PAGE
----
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Grand Concert at Penarth.…

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IRev. I. 0. Stalberg, Penarth,…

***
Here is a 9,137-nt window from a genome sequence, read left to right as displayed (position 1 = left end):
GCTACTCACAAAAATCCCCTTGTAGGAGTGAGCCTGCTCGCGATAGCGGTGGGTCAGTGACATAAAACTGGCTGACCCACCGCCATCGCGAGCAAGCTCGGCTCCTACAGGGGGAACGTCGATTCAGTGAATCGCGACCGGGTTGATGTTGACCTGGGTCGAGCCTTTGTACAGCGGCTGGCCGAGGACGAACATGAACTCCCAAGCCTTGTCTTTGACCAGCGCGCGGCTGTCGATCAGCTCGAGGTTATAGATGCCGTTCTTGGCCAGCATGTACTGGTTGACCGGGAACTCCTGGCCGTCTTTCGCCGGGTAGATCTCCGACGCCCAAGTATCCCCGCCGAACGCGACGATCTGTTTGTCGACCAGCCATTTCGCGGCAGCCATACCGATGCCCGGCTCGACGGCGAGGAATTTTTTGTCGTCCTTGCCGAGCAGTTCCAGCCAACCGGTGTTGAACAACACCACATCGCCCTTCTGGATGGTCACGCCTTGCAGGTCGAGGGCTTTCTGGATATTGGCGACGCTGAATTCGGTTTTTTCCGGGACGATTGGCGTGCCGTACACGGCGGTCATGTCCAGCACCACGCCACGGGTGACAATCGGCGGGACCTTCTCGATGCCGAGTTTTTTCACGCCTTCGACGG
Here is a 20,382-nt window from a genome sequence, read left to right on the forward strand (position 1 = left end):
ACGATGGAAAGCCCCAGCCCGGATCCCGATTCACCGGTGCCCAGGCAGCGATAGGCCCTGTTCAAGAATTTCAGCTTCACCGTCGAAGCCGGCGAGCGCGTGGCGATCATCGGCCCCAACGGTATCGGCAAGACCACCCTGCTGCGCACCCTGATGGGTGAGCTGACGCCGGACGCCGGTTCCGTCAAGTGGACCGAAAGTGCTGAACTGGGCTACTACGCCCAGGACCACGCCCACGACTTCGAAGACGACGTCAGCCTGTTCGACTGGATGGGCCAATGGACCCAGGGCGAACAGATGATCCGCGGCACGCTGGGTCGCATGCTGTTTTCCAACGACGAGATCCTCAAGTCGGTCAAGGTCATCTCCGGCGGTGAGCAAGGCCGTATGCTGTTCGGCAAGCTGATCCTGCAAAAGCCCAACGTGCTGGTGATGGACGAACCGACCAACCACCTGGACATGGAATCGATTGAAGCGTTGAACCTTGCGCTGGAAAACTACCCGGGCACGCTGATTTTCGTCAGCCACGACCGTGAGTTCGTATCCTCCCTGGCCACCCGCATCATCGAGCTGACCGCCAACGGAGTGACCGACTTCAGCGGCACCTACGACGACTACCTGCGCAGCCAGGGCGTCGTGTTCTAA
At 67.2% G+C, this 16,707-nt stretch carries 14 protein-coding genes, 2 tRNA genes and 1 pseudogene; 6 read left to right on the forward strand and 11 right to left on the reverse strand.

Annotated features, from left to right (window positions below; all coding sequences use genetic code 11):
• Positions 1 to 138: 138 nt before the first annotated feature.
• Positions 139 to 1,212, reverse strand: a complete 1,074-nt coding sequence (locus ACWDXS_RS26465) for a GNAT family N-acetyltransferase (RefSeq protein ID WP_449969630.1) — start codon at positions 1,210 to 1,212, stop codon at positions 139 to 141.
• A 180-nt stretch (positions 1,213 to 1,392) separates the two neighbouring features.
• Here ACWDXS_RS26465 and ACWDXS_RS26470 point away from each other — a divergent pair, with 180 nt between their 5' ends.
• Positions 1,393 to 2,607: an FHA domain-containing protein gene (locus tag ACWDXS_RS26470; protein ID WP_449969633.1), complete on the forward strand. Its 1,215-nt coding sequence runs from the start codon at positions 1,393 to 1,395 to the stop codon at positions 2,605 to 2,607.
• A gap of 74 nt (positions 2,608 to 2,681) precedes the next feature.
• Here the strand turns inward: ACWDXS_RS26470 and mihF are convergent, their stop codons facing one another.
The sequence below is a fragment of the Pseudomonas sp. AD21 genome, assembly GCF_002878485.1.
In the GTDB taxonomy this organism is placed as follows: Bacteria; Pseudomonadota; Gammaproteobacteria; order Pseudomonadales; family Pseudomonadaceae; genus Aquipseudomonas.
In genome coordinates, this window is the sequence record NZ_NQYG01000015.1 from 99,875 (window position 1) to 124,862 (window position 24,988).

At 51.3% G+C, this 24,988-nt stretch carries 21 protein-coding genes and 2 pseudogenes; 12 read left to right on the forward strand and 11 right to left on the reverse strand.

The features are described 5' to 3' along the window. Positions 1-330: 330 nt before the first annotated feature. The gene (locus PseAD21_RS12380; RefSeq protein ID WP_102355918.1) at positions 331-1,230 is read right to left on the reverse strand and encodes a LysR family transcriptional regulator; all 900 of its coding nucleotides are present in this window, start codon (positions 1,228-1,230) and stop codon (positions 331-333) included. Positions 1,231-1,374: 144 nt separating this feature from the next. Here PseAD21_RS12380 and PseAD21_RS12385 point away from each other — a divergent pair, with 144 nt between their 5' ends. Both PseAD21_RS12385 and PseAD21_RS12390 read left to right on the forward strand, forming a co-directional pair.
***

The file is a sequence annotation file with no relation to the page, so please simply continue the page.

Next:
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Rev. I. 0. Stalberg, Penarth, FROM THE REOOBD. Some of us still remember the courageous action of the subject of this sketch, some time ago in denouncing Golf playing on the Lord's Day And in this action we see the chatacter of our brother manifested in its true light. He is not afraid to give his views or express his thoughts on any question, though experi,, ncp. and training have led him to be cautious and not to rush in where angelB fear to tread." When I called to see our brother the other day, Mrs. Stalberg informed me that he was out visiting some of his sick members. This led me to ask the kind lady if her husband was a syistematic visitor. Does he visit regularly or only occasionally." I was then informed that I should undoubtedly see "He visits the sick members regularly, but the other members he visits only occasionally." Mr. Stalberg at the Prayer Meeting. And I was not deceived. He was there and always is, if at home and well. As the service had commenced I took myself to a back aeat and bowed my head in silent prayer and begged for a blessing. The prayer was answered. The divine presence was with us and each one felt that it was good to be there. The brethren and sisters received me kindly, and although I was a perfect stranger I felt quite at home. The pastor delivered a most thoughtful and nourishing address on the deadening influence of unbelief. I was sur- prised to hear him deliver such a well thought out discourse in a Prayer Meeting. But my carnality was soon rebuked with the thought that these people were the hungry and thirsty souls in Zion, and that the best a pastor could give was not too good for them. No iv let us come to a few personal details anent our friend's life. Isaac Octavius Stalberg is of Jewish descent., his father, Isaac Stalberg, being the first convert of the family to the Christian faith. Mr Stalberg was born in London, July 27th, 1857, and was educated at the Grammar School. Hodderdon, Herts. Our friend was brought up in the Church of England till about 20 years of age, when, on account of Baptism, he renounced the Church and joined the Baptists. His first attempt at preaching turned on a complete failure. He was 4010 nervous that he knew not what he said, or where be stood. This made him so disgusted with himself, that he decided never to preach again. But this decision he kept oaly for three years. Still during that. period he was a very active worker in the vineyard of his Lord. He had a class in the week evenings, of nearly 40 poor boys, half of whom were Jews. No one but the Omniscient himself knows the final result of the efforts of the young teacher among those boys. Three years after his first attempt at preaching, be made another, and this time with success. This was at Reading, in the King's Road Baptist Chapel. A short time after this, be entered the Pastor's College, and remained there for 3 yea,rs. His chief subjects at College were classics and theology, the latter of which he was specially fond of. In 1885 he received and accepted a call to Faningdon, Berks. During his ministry at Farringdon, which lasted 4 years, the Chapel was renovated and several new members were added to the Church, the first female being Miss Annie Carter, the daughter of Mr John Car- ter.who is now, and as she says,, ever will be Mrs Stalberg. In January, 1889, our brother received a call to the Stan well Road Baptist Chapel, Penarth, and here he has laboured ever since, doing some good and solid work tor the Master—the special result of which is, the new Chapel which our friends at Stanwell Road are now in the course of erecting. Mr Stalberg is specially fond of composing hymns, some of which our readers are already acquainted with. His favourite reading is biography and poetry, though he is very fond of reading John Kerr, F. W. Robertson, and Dr. Maclaren. He is very much attached to his young people, and believes the Christian Endeavour is calculated to do a great deal of good both to the young people them- selves, and to our Churches. But," he remarked, in reply to a query, the chief enemy of our Churches and of our young people, is Pleasure. We seem to have mistaken pleasure for happiness, and amusement for pure joy. And this demon Pleasure eats up the spirituality of our Churches and the consecrated energies of our young people. I don't think we need fear anything so much as worldly and carnal pleasure and our only hope is to try and get our young people and others as well, to taste the jLy and blessed happiness of a life fully consecrated to God." Mr. Stalberg is now delivering to his young people a series of papers on the following subjects 1.—The teacher in relation to himself. 2.—The teacher in relation to his work, 3.—The teacher in relation to his Bible# 4/—T he teacher in relation to bis leeson.

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